In terms of global production, potato (Solanum tuberosum L.) is the fourth most important food crop after corn, rice and wheat.
In terms of global production, potato (Solanum tuberosum L.) is the fourth most important food crop after corn, rice and wheat. This crop is grown throughout the world. Present world production is some 321 million tons fresh tubers from 19.5 million ha.
Asia and Europe are the world's major potato producing regions, accounting for more than 80% of world production. China is now the biggest potato producer, and almost a third of all potatoes are harvested in China and India. North America was the clear leader in productivity, at more than 40 tons per hectare. Asian consumption represents almost half of the world's potato supply, but its huge population means that yearly consumption per person was a modest 25 kg in 2005. The heartiest potato eaters are Europeans. In Latin America and Africa consumption per capita is lowest, but increasing.
The potato plays a strong role in developing countries with its ability to provide nutritious food for the poor and hungry. The demand for potato is growing as both a fresh and processed food. The decreasing availability of land for area expansion means that yields will have to be improved. Critical to achieving improved tuber yields will be access to an adequate water supply, including more efficient use of scarce water and costly fertilizer inputs.
Potato is grown in about 100 countries under temperate, subtropical and tropical conditions. The potato is basically a crop of temperate climates. Yields are affected significantly by temperature and optimum mean daily temperatures are 18 to 20C. In general a night temperature of below 15C is required for tuber initiation. Optimum soil temperature for normal tuber growth is 15 to 18C. Tuber growth is sharply inhibited when below 10C and above 30C. Cool conditions at planting lead to slow emergence which may extend the growing period. Tuber yield decreases with reduced sunshine hours per day. Potato varieties can be grouped into early (90 to 120 days), medium (120 to 150 days) and late varieties (150 to 180 days). Improved varieties include Russet Burbank, Desiree, Yukon Gold and Nicola, among others.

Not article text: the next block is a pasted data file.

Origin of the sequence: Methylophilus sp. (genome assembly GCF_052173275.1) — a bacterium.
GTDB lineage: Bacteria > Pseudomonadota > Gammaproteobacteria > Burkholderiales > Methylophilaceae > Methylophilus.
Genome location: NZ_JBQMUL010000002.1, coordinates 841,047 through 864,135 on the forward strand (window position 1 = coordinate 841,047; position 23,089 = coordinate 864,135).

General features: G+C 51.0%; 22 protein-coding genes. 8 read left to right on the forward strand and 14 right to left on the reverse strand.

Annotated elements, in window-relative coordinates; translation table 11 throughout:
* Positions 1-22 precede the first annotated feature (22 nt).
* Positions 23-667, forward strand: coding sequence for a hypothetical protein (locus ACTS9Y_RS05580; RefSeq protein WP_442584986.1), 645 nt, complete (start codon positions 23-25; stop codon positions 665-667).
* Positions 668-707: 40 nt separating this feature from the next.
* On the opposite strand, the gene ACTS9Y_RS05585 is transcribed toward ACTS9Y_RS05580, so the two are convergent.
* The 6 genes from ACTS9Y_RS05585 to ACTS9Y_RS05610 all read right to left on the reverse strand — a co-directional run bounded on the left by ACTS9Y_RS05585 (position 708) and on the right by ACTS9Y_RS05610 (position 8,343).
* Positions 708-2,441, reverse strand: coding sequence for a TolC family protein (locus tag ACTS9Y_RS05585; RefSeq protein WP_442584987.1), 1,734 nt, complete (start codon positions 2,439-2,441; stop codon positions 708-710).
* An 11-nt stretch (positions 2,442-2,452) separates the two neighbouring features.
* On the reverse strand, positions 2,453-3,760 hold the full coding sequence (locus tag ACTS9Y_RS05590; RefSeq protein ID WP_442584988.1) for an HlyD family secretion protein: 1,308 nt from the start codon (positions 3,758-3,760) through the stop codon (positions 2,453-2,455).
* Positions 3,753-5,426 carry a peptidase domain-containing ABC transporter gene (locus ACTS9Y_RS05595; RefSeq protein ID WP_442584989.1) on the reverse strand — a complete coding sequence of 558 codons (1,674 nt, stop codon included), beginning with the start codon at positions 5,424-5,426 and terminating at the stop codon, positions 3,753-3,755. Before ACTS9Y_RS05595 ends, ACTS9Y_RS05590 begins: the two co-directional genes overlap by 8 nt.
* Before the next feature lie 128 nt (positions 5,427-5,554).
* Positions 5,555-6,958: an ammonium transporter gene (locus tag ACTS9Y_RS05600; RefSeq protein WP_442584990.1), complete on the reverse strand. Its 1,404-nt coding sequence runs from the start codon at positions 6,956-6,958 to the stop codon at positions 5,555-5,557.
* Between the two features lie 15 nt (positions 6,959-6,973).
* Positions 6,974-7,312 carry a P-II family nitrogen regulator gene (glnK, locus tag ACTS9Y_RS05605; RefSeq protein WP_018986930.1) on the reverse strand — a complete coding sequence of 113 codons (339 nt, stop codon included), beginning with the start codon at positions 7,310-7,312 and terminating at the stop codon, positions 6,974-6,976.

Potato requires a well-drained, well-aerated, porous soil with pH of 5 to 6. Compacted soils affect root penetration, water and nutrient uptake and tuber enlargement. The crop is moderately sensitive to soil salinity with yield decrease at different levels of ECe. ECe is the electrical conductivity of a saturated soil paste extract. The plant spacing is 0.75 m to 0.90 m between rows and 0.15 m to 0.3 m between plants under irrigated conditions, while sowing depth is generally 5 to 10 cm. Cultivation during the growing period must avoid damage to roots and tubers, and in temperate climates ridges are earthed-up to avoid greening of tubers.
Adoption of drip irrigation and fertigation in potato has proved to be technically feasible and economically viable and beneficial in many ways both in developed and developing regions of the world. Drip irrigation in many diverse agro-ecological situations registered higher yields (40 to 72 tons/ha) apart from saving in water (30 to 40%), fertilizer (20 to 25%) and improving quality of tubers (grade and composition) in comparison to conventional furrow, overhead and centre pivot sprinkler irrigation methods.
Under Turkey and Indian conditions drip irrigated potato registered 50 and 42 tons tubers/ha with an Net Present Value (NPV) of 2085 USD/ha and 2692 USD/ha respectively and a payback period of one year.
For high yields, the seasonal crop water requirements for a 70 to 150-day crop were estimated to be 150 to 750 mm under a range of climatic conditions and varying (70 180 days) length of growing seasons with a daily evapotranspiration rate of 4 to 5 mm/day. Irrigation scheduling using tensiometers enabled an efficient use of water, fertilizer and energy inputs.
Potato is a heavy feeder of nutrients. Its root system is shallow and fibrous, hence fertigation is recommended for higher nutrient availability and use efficiency. The aim of the fertigation program is to cover the difference between crop demand and supply. The nutrient requirements of drip irrigated potato are relatively high. Other best management practices include earthing-up, protection of crop from pests and diseases, need based weed management, harvesting and post harvesting operations to minimize losses.